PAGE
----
Before Tumhari Sulu, Vidya Balan thought she couldn’t pull off a comedy by herself | bollywood | Hindustan Times
Today in New Delhi, India
Aug 22, 2018-Wednesday
-°C
New Delhi
  • Humidity
    -
  • Wind
    -

Before Tumhari Sulu, Vidya Balan thought she couldn’t pull off a comedy by herself

Speaking on the TV show -- The Bollywood Roundtables -- Ratna Pathak Shah too revealed how she realised that her English wasn’t as good as she thought it to be till she worked in a Bernard Shaw play.

bollywood Updated: Dec 23, 2017 12:16 IST
Indo Asian News Service, Mumbai
Vidya Balan,Tumhari Sulu,Ratna Pathak Shah
Vidya Balan in a still from Bollywood comedy Tumhari Sulu.

Actors Ratna Pathak Shah, Bhumi Pednekar, Swara Bhaskar, Vidya Balan and Zaira Wasim say they were forced to face their fears through their roles in films and theatre.

The actors spoke at length on different incidents that made them acknowledge and battle their fears in their acting careers at the CNN-News18 talk show The Bollywood Roundtables.

Ratna, who has worked in numerous theatre projects and in films like Mandi, Mirch Masala, Khoobsurat and Lipstick Under My Burkha, says it wasn’t a film but a play that made her realise that her English wasn’t as good as it should have been, even when she studied in an English medium school.

“It was not films, but a play I did called ‘Don Juan in Hell’ in 1984 and it’s by Shaw and the language therefore is George Bernard Shaw. I didn’t speak English well and I couldn’t hear myself. I said ‘V’ instead of ‘W’ and ‘W’ instead of ‘V’. I didn’t know where is ‘the’ used where is ‘a’ used and where is ‘an’ used. And I went to an English medium school. I thought my English was just fine,” Ratna said.

Ratna Pathak Shah plays one of the lead characters in Lipstick Under My Burkha.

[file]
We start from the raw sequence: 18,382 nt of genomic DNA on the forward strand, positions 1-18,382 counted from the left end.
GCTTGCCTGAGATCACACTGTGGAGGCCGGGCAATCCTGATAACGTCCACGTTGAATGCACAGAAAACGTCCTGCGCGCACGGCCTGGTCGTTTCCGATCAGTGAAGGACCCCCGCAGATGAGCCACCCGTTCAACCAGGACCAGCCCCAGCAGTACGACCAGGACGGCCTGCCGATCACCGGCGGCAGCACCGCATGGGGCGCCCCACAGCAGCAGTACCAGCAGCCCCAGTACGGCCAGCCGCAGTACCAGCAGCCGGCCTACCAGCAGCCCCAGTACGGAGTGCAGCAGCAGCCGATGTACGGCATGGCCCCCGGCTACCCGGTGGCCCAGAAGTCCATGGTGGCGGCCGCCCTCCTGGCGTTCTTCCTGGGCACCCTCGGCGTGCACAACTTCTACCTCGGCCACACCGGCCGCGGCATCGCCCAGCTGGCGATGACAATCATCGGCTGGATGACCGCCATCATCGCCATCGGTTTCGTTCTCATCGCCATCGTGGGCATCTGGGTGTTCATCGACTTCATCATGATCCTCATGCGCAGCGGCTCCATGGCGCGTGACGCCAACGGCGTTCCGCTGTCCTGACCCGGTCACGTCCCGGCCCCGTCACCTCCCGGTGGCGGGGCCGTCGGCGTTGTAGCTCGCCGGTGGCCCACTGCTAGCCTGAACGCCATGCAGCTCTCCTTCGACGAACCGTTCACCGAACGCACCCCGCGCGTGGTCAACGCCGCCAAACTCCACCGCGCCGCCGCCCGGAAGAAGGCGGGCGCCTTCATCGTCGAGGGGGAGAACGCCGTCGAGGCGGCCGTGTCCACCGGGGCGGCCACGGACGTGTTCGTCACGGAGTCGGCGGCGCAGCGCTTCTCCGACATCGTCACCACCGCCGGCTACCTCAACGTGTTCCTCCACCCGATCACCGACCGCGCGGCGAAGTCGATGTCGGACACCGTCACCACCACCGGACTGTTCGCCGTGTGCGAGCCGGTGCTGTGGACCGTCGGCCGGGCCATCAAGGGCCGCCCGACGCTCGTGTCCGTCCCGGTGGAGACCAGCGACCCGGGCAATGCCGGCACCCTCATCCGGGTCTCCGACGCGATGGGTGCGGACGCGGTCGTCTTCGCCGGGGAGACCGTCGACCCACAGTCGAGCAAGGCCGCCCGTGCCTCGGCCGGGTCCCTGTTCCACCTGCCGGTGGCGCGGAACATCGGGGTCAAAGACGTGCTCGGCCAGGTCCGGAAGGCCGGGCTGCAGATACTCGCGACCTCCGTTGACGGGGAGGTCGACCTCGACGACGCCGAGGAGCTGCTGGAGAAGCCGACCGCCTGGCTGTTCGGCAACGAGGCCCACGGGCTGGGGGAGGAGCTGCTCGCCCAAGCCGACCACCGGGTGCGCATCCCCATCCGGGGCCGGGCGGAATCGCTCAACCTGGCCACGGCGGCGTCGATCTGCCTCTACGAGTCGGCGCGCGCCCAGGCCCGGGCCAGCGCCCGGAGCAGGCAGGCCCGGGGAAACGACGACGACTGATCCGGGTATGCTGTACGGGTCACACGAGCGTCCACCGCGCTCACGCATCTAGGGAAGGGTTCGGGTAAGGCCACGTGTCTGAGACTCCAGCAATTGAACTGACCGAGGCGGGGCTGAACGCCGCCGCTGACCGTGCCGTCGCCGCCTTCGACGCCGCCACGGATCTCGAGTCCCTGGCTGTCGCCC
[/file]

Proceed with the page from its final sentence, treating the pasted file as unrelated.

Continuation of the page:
“Then somebody recorded a show and I heard that and then I said oh my God this is what they’ve been telling me. So, that was my first step towards figuring out how to act, how to speak. And how to make sense while you speak so the words sounds like your own words and not like dialogues,” she added.

Bhumi, on the other hand, started respecting “what a mother’s job is” through her films.

“I think my respect for my mother just went like ten folds because I was the kind of kid who would literally walk out in jeans and walk ahead. And I am not proud of it but through my films I’ve changed tremendously as a person,” Bhumi said.

“I’ve become extremely responsible like just preparing for those films doing jhadu, bartan, cooking everything,” she added.

For Swara, her character of Bindiya in Raanjhanaa was special.

“...I think I was also going through a break up so it was very odd time for me to play a character that had so much of love,” she said.

Vidya, who has done a variety of roles so far, “didn’t know” whether she could be a part of comedy films.

“I finally think I can, thanks to Tumhari Sulu because I have done comedies before, but I was not the one with the lines. I’ve enjoyed this process so much, it’s one of the happiest experiences for me as an actor.”

Zaira Wasim, who made her acting debut with the biographical sports drama film Dangal and was last seen in Secret Superstar, said her weakness as well as her strength is getting convinced about a project.

“I discovered my weakness and my strength is conviction. If I am not convinced about something I am not gonna do it and if I am, I am going to do my best,” she said.

Follow @htshowbiz for more

First Published: Dec 23, 2017 12:16 IST